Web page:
Movable or immovable? A complex differentiation in the area of VAT!

24 July 2020

Are you planning to rent or lease goods or property in the Netherlands or abroad? Or are you going to perform work and do you seek guidance on determining whether you are performing work relating to immovable or movable property? Then you should read ahead. 

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Written by:
Anne Kin VAT specialist

A complex task in the area of VAT

Determining the difference between movable and immovable goods or property is often a complex task in the area of VAT. One must take note of all the relevant facts and circumstances of the specific case. Besides that it is key to keep an eye on the court rulings of the European Court of Justice. Even then it sometimes may feel like going through labyrinthine mazes.

Why is this difference relevant for VAT?

For VAT purposes the difference between movable goods and immovable goods (or property) is of great importance for two main issues.

Firstly, movable goods are subject to other VAT-rules and -regulations compared to immovable goods. For instance, the letting or leasing of movable goods, such as certain types of machinery, caravans or some sorts of motorhomes constitutes taxable transactions which are subject to VAT. On the other hand, the sale or rental of immovable property may be exempt from VAT. However, immovable property is not always exempt. The supply, before first occupation, of a building and of the land on which the building stands is subject to VAT. This is the case for newly-built homes, apartments and offices. For the sale or rent of commercial premises between businesses it is sometimes possible to opt for taxation.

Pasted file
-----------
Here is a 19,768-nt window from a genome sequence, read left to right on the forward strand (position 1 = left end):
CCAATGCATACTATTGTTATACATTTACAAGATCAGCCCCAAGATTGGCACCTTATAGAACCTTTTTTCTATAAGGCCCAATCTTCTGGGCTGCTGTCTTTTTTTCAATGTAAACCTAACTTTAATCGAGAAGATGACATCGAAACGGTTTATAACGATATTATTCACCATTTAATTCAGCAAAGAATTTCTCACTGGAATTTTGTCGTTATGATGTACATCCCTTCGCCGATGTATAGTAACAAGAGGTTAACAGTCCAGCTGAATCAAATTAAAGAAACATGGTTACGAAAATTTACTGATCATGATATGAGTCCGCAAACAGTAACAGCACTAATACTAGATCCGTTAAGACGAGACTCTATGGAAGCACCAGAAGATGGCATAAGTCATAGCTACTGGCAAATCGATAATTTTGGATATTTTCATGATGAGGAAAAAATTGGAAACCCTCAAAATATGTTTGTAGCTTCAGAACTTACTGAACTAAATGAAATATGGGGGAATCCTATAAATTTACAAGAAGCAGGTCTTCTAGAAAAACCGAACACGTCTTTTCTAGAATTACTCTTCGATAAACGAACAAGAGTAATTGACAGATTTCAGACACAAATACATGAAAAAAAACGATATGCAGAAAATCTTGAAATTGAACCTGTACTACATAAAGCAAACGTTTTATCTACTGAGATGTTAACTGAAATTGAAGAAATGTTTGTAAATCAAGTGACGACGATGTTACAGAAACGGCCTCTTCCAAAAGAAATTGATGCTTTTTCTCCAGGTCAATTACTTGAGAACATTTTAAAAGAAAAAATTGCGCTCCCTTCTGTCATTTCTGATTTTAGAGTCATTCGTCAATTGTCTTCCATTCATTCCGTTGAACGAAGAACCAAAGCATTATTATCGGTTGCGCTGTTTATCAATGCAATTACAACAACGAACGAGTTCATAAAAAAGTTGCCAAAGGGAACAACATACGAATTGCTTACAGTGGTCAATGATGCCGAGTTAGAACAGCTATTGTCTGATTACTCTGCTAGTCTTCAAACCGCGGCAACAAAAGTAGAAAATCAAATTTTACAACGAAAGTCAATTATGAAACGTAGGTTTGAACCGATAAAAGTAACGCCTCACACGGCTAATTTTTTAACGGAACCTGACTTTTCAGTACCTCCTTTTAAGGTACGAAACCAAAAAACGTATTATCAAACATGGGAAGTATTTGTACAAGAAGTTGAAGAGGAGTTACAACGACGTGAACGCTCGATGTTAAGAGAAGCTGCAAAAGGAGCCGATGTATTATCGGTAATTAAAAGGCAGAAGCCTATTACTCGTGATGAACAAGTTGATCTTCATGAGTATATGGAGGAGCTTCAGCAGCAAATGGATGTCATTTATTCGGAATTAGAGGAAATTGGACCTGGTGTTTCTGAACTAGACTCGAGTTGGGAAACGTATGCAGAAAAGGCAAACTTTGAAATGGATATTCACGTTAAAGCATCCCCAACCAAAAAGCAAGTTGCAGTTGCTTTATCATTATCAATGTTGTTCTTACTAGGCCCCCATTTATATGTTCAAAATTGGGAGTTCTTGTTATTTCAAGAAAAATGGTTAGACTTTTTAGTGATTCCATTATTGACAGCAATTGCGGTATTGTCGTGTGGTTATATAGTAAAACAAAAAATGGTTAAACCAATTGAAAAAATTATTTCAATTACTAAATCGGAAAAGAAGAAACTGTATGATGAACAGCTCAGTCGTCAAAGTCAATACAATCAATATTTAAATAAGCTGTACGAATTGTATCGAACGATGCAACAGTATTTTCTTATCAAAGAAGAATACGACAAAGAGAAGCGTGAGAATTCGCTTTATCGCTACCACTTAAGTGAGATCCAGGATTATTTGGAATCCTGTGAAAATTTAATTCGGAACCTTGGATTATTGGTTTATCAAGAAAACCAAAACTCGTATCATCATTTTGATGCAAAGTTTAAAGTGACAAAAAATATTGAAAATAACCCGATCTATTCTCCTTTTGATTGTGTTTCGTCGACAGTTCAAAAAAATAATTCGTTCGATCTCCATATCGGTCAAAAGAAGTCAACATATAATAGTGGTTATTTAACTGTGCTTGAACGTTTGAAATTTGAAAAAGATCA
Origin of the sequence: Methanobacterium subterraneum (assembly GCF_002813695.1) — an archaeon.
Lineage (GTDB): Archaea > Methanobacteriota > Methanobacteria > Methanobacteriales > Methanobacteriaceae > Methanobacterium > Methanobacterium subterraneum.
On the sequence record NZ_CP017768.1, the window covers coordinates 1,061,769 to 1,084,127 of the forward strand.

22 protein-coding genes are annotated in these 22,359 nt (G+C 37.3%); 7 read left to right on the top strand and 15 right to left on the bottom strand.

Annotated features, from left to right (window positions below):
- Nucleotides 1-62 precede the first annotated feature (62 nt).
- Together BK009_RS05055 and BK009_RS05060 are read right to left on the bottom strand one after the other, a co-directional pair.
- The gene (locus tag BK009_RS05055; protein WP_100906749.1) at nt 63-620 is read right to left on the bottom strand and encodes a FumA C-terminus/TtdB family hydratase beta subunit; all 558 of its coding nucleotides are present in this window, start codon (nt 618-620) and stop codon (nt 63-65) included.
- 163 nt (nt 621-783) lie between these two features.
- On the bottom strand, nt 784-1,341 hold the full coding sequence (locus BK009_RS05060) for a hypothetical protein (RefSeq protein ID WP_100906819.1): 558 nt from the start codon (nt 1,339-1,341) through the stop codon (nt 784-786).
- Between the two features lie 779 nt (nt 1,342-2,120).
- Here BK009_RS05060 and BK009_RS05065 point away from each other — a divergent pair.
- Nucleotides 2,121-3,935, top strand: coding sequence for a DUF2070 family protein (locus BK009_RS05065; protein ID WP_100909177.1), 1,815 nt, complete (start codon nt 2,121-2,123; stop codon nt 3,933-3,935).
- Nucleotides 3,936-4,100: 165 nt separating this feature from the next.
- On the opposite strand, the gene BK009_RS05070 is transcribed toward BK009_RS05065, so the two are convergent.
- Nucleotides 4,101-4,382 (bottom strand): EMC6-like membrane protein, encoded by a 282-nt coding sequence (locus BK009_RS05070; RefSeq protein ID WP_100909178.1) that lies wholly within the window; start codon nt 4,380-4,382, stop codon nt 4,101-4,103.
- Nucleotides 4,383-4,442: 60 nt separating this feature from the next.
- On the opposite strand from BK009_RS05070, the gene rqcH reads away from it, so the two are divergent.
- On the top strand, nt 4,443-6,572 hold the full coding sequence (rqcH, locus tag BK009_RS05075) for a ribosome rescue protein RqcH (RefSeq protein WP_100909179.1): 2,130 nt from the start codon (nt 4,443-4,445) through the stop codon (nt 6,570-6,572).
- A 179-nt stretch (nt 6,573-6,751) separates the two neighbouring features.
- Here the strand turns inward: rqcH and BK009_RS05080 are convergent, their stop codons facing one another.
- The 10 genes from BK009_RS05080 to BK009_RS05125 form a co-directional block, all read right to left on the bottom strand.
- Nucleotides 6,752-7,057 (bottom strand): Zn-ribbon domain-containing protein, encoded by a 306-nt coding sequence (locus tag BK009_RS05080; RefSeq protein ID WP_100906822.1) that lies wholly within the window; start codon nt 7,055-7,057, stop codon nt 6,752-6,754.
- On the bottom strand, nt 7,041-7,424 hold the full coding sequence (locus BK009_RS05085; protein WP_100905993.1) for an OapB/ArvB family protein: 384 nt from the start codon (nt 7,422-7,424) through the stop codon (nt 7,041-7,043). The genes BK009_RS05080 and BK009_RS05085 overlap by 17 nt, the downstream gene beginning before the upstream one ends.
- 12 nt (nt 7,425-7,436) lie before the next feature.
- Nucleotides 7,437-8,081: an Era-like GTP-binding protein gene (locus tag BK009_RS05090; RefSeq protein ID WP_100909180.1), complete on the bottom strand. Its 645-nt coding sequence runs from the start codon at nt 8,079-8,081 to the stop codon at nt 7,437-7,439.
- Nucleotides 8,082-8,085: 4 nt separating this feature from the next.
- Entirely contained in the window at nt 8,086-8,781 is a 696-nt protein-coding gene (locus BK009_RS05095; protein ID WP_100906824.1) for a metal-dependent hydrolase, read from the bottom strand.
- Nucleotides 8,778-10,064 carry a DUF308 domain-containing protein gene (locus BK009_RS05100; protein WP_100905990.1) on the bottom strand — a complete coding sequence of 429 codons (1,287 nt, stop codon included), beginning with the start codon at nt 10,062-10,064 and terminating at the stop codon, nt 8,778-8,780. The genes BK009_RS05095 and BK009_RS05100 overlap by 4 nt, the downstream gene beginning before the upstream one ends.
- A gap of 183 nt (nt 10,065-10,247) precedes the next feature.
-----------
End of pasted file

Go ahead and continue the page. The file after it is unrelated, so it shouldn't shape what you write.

Secondly, immovable goods, such as parts of land, office buildings, houses or certain other types of buildings, are subject to other place of supply rules. The place of supply of services connected with immovable property, such as buildings, parts of land and roads, is the place where the immovable property is located. In such situations national VAT law is applicable in order to determine the correct VAT consequences.

What is considered to be “immovable”?

The Court of Justice of the European Union provided some criteria in several landmark cases. Following these cases the following criteria must be met in order to qualify goods as “immovable”:

  • One of the essential characteristics of immovable property is that it is attached to a specific part of the earth’s surface. A piece of land which is permanently delimited, even if it is underwater, can be classified as immovable property;
  • Buildings made of structures fixed to or in the ground – which cannot be easily dismantled – must be regarded as immovable property;
  • It is of great importance that the structures cannot be easily dismantled or easily moved. That is to say without effort and considerable cost. Nevertheless, there is no need for them to be inseverably fixed to or in the ground. Nor is the term of the lease decisive for the purpose of determining whether the buildings at issue are movable or immovable property;
  • Also a characteristic is that immovable objects are made to stay in a demarcated and identifiable location for a durable amount of time.

Complications in practice

Difficulties in practice arise in particular where it comes to objects or goods which cannot be easily qualified as movable nor immovable. For instance, cables which are placed in seabed’s, oil pipelines, offshore jack-up drilling platforms and drilling rigs, chalets, cottages and several underwater structures. In order to determine whether your supply is subject to VAT and where it is subject to VAT these major questions must be answered.

Consult our specialists

It is strongly advised to carefully examine the relevant facts and circumstances of your case. Please keep an eye on our website or contact Anne Kin, International VAT specialist, at telephone number +31135915125 or send Anne an e-mail.

Would you like more information? Our specialist will gladly assist you.

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